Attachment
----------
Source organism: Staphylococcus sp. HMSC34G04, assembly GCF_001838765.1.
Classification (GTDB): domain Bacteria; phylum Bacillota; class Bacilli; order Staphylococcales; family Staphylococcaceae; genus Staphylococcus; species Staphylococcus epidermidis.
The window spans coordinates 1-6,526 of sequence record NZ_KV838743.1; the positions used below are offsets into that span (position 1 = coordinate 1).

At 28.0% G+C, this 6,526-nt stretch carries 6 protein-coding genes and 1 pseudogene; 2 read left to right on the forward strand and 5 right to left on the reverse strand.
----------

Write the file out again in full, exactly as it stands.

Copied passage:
Source organism: Staphylococcus sp. HMSC34G04, assembly GCF_001838765.1.
Classification (GTDB): domain Bacteria; phylum Bacillota; class Bacilli; order Staphylococcales; family Staphylococcaceae; genus Staphylococcus; species Staphylococcus epidermidis.
The window spans coordinates 1-6,526 of sequence record NZ_KV838743.1; the positions used below are offsets into that span (position 1 = coordinate 1).

At 28.0% G+C, this 6,526-nt stretch carries 6 protein-coding genes and 1 pseudogene; 2 read left to right on the forward strand and 5 right to left on the reverse strand.